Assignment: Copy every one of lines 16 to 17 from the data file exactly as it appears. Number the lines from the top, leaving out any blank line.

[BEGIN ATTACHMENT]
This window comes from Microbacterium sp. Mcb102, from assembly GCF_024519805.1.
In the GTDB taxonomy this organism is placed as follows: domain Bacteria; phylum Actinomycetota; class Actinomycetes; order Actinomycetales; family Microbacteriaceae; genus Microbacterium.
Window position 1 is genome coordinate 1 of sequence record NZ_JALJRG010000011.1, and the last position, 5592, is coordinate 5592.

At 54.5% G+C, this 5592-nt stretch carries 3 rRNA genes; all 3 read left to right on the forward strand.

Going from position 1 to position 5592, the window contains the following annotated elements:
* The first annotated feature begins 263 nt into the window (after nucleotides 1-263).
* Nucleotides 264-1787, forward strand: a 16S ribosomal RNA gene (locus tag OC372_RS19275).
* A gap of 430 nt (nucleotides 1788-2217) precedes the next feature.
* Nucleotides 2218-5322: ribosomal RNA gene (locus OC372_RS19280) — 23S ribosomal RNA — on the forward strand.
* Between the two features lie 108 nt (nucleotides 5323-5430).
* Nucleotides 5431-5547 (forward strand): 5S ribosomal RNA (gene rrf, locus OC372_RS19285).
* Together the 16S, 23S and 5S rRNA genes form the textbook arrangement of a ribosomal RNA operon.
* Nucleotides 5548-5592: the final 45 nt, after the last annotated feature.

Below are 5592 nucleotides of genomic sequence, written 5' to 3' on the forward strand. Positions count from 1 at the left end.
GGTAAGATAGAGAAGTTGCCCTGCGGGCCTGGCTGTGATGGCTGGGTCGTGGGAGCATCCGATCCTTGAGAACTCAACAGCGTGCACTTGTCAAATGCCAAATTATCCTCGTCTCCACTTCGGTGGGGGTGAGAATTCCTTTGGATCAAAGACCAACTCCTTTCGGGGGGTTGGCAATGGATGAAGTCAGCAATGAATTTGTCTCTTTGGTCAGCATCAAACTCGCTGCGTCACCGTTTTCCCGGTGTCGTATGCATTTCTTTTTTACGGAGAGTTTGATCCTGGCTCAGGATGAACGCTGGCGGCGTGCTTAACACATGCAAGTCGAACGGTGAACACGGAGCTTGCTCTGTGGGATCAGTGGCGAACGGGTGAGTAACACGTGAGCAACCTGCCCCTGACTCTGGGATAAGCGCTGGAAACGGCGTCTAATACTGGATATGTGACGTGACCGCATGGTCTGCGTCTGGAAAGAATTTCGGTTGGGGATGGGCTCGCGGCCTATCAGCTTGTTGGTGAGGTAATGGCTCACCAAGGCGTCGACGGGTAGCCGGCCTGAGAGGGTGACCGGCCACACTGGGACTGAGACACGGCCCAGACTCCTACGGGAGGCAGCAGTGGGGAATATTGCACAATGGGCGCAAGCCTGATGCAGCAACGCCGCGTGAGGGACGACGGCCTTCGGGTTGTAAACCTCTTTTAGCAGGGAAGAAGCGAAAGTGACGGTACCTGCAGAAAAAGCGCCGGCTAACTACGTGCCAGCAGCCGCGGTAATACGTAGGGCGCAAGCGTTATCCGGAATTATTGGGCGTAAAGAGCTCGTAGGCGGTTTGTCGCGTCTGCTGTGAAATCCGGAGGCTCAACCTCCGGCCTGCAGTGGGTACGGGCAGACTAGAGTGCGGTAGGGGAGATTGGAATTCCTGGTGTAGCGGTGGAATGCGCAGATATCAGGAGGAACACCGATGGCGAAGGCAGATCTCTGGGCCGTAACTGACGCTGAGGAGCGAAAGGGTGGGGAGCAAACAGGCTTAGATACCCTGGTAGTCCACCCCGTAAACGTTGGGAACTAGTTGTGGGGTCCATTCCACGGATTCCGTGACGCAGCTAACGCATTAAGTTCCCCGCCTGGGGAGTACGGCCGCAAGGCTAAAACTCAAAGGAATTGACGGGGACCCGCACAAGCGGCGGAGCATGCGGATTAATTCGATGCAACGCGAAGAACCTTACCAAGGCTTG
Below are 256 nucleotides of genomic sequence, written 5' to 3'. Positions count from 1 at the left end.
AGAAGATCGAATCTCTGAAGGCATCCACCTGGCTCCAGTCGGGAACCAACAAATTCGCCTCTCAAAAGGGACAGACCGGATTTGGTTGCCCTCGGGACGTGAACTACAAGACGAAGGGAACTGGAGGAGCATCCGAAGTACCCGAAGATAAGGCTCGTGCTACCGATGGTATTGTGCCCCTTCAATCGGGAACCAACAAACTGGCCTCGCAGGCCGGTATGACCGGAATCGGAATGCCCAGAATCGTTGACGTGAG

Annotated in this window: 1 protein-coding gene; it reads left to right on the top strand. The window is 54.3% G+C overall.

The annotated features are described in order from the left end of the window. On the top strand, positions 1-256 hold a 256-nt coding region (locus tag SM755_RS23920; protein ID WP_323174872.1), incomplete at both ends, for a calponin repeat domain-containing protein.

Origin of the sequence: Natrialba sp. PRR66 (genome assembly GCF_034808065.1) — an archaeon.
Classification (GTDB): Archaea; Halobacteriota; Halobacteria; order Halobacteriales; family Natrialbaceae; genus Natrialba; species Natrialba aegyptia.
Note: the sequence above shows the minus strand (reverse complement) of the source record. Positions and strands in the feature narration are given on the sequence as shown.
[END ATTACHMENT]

Below are 256 nucleotides of genomic sequence, written 5' to 3'. Positions count from 1 at the left end.
AGAAGATCGAATCTCTGAAGGCATCCACCTGGCTCCAGTCGGGAACCAACAAATTCGCCTCTCAAAAGGGACAGACCGGATTTGGTTGCCCTCGGGACGTGAACTACAAGACGAAGGGAACTGGAGGAGCATCCGAAGTACCCGAAGATAAGGCTCGTGCTACCGATGGTATTGTGCCCCTTCAATCGGGAACCAACAAACTGGCCTCGCAGGCCGGTATGACCGGAATCGGAATGCCCAGAATCGTTGACGTGAG